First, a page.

Theoretically, we could categorize all threats to the Schengen Area as either internal or external, and as short-term or long-term. Accordingly, each type of threat would prompt a different response by the member states.

For instance, the 2015 migration crisis was mainly an external, long-term threat, which resulted in the reinforcement of external borders and long-lasting internal border checks. On the contrary, the 2020 pandemic, despite beginning as an external threat, could be considered as an internal, short-term danger, assuming that a workable vaccine for the SARS-CoV-2 will be created relatively quickly.

Consequently, we would logically expect member states to take only temporary countermeasures, particularly affecting internal movements, as it is currently the case.5

Therefore, it is highly likely that the Schengen Area will outlive the pandemic, although it will take time before border checks are definitely lifted. Indeed, if the past is an indication, it would be rational to expect the continuation of ongoing border controls beyond the current deadlines.

As it was the case in the aftermath of the migration crisis, member states can easily circumvent the two years limitation by notifying a different reason for the extension. The likelihood of this scenario materializing is set to increase if common guidelines for cross-border travels are not adopted rapidly, and if the health crisis remained a strongly asymmetrical phenomenon.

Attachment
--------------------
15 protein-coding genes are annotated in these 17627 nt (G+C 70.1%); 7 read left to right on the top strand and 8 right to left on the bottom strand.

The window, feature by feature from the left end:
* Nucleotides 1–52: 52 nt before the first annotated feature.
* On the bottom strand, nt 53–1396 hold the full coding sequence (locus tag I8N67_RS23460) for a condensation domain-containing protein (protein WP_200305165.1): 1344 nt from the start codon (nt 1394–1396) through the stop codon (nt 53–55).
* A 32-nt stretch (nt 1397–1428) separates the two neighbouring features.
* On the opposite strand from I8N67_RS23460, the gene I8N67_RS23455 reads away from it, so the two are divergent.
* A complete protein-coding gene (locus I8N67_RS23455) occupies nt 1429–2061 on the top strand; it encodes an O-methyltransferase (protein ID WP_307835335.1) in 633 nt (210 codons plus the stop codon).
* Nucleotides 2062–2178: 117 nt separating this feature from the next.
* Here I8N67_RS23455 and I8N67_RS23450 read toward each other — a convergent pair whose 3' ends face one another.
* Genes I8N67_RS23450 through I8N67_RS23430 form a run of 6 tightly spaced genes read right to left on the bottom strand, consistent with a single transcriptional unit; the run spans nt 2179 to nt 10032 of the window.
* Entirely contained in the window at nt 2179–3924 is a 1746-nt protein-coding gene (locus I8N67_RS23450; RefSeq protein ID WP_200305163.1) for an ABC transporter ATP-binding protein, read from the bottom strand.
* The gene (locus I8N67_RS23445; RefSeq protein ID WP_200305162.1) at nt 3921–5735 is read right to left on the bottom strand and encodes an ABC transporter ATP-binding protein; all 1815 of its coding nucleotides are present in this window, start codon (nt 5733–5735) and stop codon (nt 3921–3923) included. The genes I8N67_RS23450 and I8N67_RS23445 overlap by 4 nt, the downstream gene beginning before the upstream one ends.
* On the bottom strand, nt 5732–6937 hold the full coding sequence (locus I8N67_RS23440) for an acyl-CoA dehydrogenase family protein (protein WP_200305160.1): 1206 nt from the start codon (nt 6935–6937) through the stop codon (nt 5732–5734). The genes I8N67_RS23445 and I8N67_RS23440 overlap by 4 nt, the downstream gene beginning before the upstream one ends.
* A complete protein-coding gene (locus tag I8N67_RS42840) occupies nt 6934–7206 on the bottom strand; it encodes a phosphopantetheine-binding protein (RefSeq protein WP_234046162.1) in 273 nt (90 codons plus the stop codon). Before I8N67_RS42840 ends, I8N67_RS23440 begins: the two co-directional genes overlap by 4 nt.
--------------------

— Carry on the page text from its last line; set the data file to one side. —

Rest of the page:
Finally, with regard to the travel corridors between groups of “safer” destinations, it is still unclear whether a similar solution will materialize. The Commission has suggested adopting a pragmatic approach based on equal treatment for countries with a similar infection rate, and recently there have been reports of talks between the foreign ministers of eleven member states, mostly holiday destinations, to coordinate the reopening of their borders for tourists.

The coordination of a larger number of countries would undoubtedly facilitate the survival of the Schengen principles and the return to normality by preventing the preferential treatment of a few countries’ nationals.

1 Besides the six countries that had already been enforcing border controls, that is, Denmark, Germany, France, Austria, Sweden and Norway, the SARS-CoV-2-motivated border closures concerned Belgium, Czechia, Spain, Estonia, Hungary, Lithuania, Poland, Portugal, Slovakia, Finland, Iceland, Switzerland.

2 Italy, Latvia, Malta, the Netherlands, and Slovenia.

3 At the time of writing, Slovakia, Iceland, Portugal and Estonia.

4 Denmark, Germany, France, Austria, Sweden and Norway.

5 In other words, once the threat has been dealt with, the situation would gradually return to normal, differently from a scenario in which the internal threat is long-term.